You think you hate ExxonMobil and Halliburton and your local regulated monopoly utility today? You think they lobby too much now? You think they're too powerful? You think too much corruption derives from them? Imagine a world after an alternative energy program that has been driven by the government, where these companies and their peers negotiate contracts through bidding programs with government agencies for sole-source public supply of energy. As important as it is to dramatically advance alternative energy, I don't want to see any $900 toilet seats coming to the energy sector.

With An Inconvenient Truth, I credit Al Gore for spurring a tremendous and necessary shift in public awareness and acceptance of climate change as a critical issue. I only regret that, in his widely-noted speech last week, he has seemingly fallen prey to promoting a populist notion that is, at bottom, absurd.

Instead, I submit that we need to think of more creative ways for the government to spur on the massive increase in alternative energy that Gore and I agree that we badly need. Perhaps it's through well-funded grant programs, competitively selected by unbiased expert panels, to tackle clearly-defined technical/economic challenges, similar to what is being proposed by Senator Sherrod Brown (D-OH) in S-2940.

Being an economist, I lean a somewhat different direction. A better way would be an appropriately high carbon tax or sufficiently tight cap-and-trade carbon policy, to drive fossil fuel prices faced by customers to levels sufficiently high to motivate more alternative energy adoption and accelerated energy R&D. With thousands of inventors/entrepreneurs, millions of companies in the private sector, billions of energy customers and trillions of dollars in the global capital markets, I bet we'd be amazed at what prolonged $10 gas and 50 cent/kwh electricity would bring out of the woodwork.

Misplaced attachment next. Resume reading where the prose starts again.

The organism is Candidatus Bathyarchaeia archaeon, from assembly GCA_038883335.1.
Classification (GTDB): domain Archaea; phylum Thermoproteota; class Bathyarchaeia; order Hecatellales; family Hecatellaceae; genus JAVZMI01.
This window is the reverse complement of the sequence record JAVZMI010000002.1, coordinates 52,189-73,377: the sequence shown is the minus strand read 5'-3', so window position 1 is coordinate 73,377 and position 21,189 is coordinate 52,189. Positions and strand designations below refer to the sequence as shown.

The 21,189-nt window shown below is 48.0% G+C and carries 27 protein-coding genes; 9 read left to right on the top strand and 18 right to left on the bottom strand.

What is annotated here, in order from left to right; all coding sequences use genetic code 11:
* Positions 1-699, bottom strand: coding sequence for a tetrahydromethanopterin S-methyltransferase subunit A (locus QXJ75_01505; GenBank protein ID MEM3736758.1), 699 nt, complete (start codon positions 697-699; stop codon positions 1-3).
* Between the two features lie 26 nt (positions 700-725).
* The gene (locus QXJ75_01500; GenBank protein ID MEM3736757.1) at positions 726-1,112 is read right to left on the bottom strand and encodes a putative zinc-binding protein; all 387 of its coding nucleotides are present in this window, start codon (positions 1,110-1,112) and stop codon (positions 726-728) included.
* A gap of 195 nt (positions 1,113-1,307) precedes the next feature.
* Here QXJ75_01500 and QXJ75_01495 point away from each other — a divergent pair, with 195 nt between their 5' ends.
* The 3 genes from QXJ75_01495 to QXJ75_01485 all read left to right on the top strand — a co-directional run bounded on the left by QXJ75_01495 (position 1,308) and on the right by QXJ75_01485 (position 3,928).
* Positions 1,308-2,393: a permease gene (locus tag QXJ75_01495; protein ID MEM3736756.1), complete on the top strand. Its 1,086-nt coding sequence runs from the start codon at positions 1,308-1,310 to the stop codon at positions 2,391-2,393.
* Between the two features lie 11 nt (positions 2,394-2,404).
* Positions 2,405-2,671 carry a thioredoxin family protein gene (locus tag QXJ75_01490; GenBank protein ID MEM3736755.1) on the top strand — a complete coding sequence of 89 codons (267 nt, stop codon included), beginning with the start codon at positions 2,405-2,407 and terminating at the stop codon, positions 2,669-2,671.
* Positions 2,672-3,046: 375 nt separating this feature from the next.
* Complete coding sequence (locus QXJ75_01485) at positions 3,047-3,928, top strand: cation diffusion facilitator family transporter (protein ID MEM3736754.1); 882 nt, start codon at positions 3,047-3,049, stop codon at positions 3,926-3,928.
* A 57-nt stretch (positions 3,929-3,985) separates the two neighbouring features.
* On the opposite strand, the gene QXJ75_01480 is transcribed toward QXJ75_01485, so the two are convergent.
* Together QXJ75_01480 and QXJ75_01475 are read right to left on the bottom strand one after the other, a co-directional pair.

Of course, the common complaint is that such a policy would constitute a regressive tax, disproportionately impacting the lower-income. To make this politically acceptable, the additional revenues collected by the government associated with the carbon policy would need to be offset through lower income taxes, augmented perhaps by feebates. Seems doable to me.

Unfortunately, it's probably too logical. It's far more dramatic for politicians and pundits to grab the spotlight and ask for an Apollo/Manhattan program for alternative energy, which has no chance of coming to fruition or succeeding. No loss to them: they can always shrug their shoulders and ask their listeners to imagine what good consequences might have happened if such an implausible initiative had been launched.

Although I try and dissuade continued use of the Apollo analogy, there is one moon-shot quote from JFK - not from 1961 but from a later 1962 speech - that definitely applies to the need for radical change in our energy/environmental approach:

"We choose to go to the Moon in this decade and do the other things, not because they are easy, but because they are hard."

As we move to a lower-carbon energy future, we must acknowledge early and often that what we need to do is not going to be easy but in fact will be hard, to steel ourselves for the work ahead and to forgive ourselves for setbacks and failures that will come.

If there is an analogy to be drawn, it is that the imperative for lower-carbon energy is most akin to the so-called "war on terror". It will never be exactly clear when we've won. The objective is invisible. Most importantly, successful prosecution of the effort requires ongoing costs and sacrifices - which is unfortunately something that Americans no longer seem to be good at.